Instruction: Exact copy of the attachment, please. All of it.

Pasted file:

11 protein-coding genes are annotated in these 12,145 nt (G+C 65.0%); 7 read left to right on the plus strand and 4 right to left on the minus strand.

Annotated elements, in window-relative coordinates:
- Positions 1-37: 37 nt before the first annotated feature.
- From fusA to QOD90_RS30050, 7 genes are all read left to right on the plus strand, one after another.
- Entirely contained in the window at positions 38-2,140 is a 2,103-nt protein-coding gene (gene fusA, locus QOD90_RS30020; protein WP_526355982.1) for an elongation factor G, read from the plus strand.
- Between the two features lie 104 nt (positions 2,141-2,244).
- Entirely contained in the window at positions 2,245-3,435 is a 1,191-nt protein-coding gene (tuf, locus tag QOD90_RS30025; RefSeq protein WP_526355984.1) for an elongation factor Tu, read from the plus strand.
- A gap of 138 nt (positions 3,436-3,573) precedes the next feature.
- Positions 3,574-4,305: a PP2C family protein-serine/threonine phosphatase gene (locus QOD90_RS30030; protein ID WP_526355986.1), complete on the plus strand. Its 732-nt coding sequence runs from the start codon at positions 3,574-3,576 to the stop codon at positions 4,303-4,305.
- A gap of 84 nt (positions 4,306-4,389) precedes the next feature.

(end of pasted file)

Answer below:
11 protein-coding genes are annotated in these 12,145 nt (G+C 65.0%); 7 read left to right on the plus strand and 4 right to left on the minus strand.

Annotated elements, in window-relative coordinates:
- Positions 1-37: 37 nt before the first annotated feature.
- From fusA to QOD90_RS30050, 7 genes are all read left to right on the plus strand, one after another.
- Entirely contained in the window at positions 38-2,140 is a 2,103-nt protein-coding gene (gene fusA, locus QOD90_RS30020; protein WP_526355982.1) for an elongation factor G, read from the plus strand.
- Between the two features lie 104 nt (positions 2,141-2,244).
- Entirely contained in the window at positions 2,245-3,435 is a 1,191-nt protein-coding gene (tuf, locus tag QOD90_RS30025; RefSeq protein WP_526355984.1) for an elongation factor Tu, read from the plus strand.
- A gap of 138 nt (positions 3,436-3,573) precedes the next feature.
- Positions 3,574-4,305: a PP2C family protein-serine/threonine phosphatase gene (locus QOD90_RS30030; protein ID WP_526355986.1), complete on the plus strand. Its 732-nt coding sequence runs from the start codon at positions 3,574-3,576 to the stop codon at positions 4,303-4,305.
- A gap of 84 nt (positions 4,306-4,389) precedes the next feature.